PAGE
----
Sunday, 21 July 2013

Watership Down


Well Roland is hanging on in there. His back leg has what I suspect to be some nerve damage, and is looking pretty useless, but in general baby rabbit terms , he looks quite bright and indeed feisty.
( you can tell this by the way I have him in a rather firm strangle hold in the above photo)
If it wasn't for his gammy leg, I would have released him by now...so I suspect his only chance will be a wildlife rescue centre.
I will keep him in the spare hen house for a few more days....to see how he improves
He has just started to eat now, cabbage leaves,grass, stale bread with an occasional garnish of green grapes!

In 1972 Richard Adams wrote the wonderful Watership down which was, ( for those few that dont know) an non patronising, mature adventure story featuring a wild group of rabbits and their search for a new home.
I was eleven when I first read it, and I enjoyed the novel as much then as I did last year when I re read it. Like To kill a Mockingbird , it is one of those rare reads that can be enjoyed by adults and children alike
There is no Internet " data" to support this, but I suspect that rabbit sales in the early 1970s soared after Watership Down's publication. On reflection, it surprises me that I never bought one.....after all I adored the novel with a passion. Having said that, I did have several guinea pigs, numerous shoals of tropical fish, a gaggle of red eared terrapins and a large sweet jar full of stick insects to look after, so rabbits, were not a high need on my agenda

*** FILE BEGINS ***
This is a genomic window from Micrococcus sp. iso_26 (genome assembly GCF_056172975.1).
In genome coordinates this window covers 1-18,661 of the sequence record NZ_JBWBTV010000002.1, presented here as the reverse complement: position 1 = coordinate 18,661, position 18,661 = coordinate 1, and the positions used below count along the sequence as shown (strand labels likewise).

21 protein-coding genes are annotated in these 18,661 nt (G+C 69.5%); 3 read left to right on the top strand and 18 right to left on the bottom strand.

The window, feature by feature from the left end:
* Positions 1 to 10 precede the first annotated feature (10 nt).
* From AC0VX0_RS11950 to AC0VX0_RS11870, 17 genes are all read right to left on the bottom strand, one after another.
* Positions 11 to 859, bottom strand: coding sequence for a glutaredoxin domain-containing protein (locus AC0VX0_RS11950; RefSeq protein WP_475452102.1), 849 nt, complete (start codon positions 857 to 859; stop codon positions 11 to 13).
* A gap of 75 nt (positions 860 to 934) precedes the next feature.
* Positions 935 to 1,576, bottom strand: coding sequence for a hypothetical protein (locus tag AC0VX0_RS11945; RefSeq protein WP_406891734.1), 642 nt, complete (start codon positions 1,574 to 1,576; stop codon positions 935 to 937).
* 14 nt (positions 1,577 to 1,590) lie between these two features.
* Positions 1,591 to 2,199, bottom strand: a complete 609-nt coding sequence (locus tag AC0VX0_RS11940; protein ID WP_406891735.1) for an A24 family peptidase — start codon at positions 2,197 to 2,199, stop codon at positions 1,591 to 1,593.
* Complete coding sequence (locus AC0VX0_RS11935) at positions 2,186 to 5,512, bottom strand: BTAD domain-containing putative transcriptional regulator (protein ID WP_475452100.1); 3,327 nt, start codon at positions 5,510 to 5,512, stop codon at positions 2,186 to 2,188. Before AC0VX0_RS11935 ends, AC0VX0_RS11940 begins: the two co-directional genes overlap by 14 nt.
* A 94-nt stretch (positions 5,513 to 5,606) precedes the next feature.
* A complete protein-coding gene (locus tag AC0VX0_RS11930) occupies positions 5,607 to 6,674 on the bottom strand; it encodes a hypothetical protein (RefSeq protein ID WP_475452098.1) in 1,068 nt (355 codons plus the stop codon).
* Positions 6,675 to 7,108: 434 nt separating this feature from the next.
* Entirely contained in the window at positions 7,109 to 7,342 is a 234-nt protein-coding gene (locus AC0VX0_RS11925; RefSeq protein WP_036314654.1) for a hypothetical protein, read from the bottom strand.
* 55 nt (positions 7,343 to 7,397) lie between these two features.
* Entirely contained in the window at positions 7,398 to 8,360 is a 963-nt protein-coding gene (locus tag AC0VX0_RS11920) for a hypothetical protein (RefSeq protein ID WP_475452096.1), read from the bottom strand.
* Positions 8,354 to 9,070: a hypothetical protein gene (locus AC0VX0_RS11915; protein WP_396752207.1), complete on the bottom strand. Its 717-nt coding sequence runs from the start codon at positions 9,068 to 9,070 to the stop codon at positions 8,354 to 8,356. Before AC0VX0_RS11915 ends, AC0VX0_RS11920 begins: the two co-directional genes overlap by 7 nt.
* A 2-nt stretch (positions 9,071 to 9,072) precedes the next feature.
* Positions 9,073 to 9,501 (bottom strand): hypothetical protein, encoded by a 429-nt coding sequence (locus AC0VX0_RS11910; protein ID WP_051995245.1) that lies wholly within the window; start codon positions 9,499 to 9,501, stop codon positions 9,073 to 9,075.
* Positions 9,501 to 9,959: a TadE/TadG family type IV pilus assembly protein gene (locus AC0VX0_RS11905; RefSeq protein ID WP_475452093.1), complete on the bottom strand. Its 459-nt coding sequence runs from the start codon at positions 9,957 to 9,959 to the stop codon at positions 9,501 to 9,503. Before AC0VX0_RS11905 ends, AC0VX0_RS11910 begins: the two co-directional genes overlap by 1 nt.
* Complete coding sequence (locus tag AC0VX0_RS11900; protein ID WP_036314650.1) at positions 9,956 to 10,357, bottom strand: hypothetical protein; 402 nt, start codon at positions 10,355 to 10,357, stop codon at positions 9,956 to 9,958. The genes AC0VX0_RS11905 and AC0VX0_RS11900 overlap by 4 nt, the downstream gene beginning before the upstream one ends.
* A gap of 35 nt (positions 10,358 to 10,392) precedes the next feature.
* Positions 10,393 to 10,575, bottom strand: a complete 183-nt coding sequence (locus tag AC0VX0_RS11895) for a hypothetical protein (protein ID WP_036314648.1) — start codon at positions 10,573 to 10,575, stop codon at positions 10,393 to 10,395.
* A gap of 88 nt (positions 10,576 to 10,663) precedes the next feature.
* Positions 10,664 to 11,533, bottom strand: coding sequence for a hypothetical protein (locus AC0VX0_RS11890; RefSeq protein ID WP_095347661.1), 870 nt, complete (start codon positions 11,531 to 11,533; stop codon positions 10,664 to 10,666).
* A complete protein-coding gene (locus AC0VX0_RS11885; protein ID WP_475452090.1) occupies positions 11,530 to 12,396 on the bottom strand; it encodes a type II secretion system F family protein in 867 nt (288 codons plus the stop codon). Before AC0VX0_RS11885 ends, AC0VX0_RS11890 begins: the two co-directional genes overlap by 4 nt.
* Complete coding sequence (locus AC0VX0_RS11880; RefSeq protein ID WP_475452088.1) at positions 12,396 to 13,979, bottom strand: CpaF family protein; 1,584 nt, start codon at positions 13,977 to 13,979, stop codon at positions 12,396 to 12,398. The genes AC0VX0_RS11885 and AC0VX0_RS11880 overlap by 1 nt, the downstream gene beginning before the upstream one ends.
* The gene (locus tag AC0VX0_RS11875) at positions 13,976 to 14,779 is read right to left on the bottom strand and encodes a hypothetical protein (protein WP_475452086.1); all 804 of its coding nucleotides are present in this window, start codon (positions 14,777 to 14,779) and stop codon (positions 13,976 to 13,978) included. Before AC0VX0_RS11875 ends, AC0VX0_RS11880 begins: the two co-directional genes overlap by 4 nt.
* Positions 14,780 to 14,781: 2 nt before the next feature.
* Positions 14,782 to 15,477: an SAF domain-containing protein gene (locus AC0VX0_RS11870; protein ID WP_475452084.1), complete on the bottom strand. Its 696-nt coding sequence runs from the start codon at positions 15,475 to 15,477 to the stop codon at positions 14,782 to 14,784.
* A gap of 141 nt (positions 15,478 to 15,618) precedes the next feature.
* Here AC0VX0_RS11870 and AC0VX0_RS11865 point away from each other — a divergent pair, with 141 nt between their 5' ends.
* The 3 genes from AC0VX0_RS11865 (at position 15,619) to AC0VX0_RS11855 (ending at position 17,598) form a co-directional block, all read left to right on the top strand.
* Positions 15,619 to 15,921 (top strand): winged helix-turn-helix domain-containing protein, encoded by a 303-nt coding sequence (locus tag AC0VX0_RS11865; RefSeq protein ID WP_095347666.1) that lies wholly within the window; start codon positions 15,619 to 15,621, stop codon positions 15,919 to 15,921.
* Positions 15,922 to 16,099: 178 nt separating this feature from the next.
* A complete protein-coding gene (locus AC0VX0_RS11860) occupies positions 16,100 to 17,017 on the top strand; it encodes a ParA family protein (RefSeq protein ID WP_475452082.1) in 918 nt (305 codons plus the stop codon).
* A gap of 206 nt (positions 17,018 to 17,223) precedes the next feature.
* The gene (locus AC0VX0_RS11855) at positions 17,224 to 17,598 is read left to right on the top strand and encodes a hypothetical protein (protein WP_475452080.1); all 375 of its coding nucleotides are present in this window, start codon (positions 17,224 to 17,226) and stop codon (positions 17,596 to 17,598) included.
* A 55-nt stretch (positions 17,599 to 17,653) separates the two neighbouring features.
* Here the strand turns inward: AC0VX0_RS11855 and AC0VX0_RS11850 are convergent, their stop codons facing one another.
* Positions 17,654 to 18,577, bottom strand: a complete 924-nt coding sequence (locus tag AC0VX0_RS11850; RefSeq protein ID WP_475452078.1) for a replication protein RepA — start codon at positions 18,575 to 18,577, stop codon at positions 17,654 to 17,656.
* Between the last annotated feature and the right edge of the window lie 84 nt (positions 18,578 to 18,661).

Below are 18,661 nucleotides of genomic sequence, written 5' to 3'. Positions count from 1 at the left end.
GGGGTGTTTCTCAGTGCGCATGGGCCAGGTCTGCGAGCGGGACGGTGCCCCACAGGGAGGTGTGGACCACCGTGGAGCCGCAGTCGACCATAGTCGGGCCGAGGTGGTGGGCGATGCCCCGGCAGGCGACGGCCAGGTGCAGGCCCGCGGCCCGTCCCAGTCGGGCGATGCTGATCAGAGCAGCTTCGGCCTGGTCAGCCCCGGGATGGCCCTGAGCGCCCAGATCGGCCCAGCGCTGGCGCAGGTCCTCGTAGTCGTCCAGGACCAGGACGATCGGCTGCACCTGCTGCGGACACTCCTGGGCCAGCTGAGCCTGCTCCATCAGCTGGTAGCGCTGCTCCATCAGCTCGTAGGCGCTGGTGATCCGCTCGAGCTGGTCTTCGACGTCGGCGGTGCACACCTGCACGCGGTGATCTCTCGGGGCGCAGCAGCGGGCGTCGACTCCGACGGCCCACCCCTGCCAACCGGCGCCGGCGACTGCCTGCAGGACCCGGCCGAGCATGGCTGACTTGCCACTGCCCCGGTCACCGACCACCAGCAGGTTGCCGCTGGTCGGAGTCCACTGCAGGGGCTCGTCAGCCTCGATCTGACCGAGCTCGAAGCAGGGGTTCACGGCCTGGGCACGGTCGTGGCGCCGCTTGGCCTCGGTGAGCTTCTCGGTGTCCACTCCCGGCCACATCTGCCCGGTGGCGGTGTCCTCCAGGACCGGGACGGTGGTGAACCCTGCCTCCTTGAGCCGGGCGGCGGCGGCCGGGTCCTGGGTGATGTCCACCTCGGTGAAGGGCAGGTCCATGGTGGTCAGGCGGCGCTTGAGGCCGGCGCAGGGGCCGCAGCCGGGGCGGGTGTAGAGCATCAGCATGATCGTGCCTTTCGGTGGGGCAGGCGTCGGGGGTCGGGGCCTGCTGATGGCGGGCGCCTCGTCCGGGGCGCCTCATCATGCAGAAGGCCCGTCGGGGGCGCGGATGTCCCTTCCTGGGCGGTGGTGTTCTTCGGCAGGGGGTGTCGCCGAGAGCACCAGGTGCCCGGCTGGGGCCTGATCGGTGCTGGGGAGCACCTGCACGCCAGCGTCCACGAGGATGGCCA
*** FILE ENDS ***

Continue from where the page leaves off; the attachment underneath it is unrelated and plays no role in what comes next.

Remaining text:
Filled with rabbit nostalgia, I aim to dig out my old copy of Adams' novel today and I will start it on my break at work tonight.
If you have not read it....please do so......it's a cracking tale ........a bit like game of thrones with fluffy bits.

42 comments:

  1. I loved the book, but wasn't so keen on the animated film.

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    1. It was shite cro was it not?

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  2. Good old Roland. I am going to find the photo of Rabs my baby rabbit hand-reared by me. Hope you don't mind John I'll do a post on her/him today?

    LLX

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    1. I will look forward in reading it

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  3. I brought the class bunny home for a weekend in 6th grade. He pooped on every step, and my dad threatened to cook Hossenfeffer.

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    1. Gilly, Gilly, Ossenfeffer, Katzenellen Bogen by the Sea

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  4. There was a standing joke here. You've read the book, seen the movie - now eat the cast.
    Like you I loved the book though I haven't reread it.
    Please let us know how Roland gets on.

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    1. A local game-serving restaurant here had that on a bill-board outside when the film came out. I once needed a translation for an item on the menu of a Bavarian restaurant, and the waitress said, "I'm sorry, but the only English word I know is Bambi".

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  5. I agree, and like Cro loved the book and was disappointed with the movie.
    Cheers

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  6. Awww..sweet little Roland! Keep us updated on his progress.

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  7. I think you've pulled off a bit of a miracle with that wee rabbit. If anyone could, it would be you.

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  8. Yeah! Congrats on getting Roland this far and even eating!
    Els

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  9. Dandelions, plantain, appleleaves and twigs, willowleaves and twigs, hawthornleaves... all very tasty and healthy for a rabbit!